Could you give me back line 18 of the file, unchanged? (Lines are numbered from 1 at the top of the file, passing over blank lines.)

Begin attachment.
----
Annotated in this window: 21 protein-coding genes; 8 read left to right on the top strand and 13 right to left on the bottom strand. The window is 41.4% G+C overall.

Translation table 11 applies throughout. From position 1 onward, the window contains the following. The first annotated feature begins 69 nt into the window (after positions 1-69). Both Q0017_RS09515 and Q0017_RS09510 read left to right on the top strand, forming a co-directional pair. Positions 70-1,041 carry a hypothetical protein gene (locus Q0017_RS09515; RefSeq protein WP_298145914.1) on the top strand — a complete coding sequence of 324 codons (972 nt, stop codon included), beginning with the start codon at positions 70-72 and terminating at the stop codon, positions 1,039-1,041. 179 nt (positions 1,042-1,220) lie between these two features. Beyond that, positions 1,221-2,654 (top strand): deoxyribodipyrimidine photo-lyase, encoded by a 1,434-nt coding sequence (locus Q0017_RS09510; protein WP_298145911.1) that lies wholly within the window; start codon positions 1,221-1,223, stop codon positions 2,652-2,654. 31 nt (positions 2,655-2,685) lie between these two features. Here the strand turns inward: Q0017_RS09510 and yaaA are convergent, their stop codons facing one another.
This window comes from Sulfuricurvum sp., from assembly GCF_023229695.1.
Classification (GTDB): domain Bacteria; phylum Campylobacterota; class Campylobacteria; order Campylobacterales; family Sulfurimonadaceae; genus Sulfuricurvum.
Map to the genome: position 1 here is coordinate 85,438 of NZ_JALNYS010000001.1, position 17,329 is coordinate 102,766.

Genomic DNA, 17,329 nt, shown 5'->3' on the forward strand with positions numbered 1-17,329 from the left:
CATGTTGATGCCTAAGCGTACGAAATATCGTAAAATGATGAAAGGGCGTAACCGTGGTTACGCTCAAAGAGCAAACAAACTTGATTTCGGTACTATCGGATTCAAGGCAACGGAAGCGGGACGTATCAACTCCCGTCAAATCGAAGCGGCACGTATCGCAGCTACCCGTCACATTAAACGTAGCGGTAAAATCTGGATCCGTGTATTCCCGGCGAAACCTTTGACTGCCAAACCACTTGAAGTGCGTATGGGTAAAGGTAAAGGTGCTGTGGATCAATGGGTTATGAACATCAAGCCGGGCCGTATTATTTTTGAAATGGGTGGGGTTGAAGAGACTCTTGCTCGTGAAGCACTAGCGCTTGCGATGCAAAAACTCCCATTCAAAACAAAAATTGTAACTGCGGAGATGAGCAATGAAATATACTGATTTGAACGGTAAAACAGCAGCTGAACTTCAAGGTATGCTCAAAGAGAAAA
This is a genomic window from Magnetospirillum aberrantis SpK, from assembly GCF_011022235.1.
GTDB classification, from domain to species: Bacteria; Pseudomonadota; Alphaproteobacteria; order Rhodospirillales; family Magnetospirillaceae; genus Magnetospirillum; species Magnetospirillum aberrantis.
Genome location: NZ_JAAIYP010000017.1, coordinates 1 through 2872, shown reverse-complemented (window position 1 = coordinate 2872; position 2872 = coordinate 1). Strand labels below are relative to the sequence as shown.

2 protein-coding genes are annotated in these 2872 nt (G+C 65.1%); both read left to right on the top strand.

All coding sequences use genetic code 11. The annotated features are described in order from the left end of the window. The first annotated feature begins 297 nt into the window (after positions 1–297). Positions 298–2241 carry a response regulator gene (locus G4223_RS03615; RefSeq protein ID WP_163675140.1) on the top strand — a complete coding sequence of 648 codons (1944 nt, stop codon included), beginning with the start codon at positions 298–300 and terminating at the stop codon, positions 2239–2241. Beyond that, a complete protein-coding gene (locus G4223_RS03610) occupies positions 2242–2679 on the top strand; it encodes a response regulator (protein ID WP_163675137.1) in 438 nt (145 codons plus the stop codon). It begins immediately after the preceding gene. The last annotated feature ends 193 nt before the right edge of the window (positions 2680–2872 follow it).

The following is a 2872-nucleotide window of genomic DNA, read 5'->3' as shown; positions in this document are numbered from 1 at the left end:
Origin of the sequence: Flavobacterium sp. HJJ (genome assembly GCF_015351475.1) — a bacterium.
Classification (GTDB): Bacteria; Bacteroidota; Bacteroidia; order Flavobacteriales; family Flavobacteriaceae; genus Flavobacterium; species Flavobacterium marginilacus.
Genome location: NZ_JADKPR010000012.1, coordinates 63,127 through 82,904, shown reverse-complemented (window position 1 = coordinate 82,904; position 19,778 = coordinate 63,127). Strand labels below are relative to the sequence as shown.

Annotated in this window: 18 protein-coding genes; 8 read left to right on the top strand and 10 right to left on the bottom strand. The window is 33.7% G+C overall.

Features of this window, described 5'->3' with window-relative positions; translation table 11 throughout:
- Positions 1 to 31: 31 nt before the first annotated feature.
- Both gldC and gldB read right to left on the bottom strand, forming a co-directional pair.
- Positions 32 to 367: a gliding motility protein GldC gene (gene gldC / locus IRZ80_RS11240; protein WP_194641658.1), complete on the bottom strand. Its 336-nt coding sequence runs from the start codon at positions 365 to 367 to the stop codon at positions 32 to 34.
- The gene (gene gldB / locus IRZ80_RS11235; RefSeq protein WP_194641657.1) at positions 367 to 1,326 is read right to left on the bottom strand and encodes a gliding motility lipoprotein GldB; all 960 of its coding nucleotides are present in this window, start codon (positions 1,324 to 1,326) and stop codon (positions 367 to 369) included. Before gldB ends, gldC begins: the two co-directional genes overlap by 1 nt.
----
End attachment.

Features of this window, described 5'->3' with window-relative positions; translation table 11 throughout: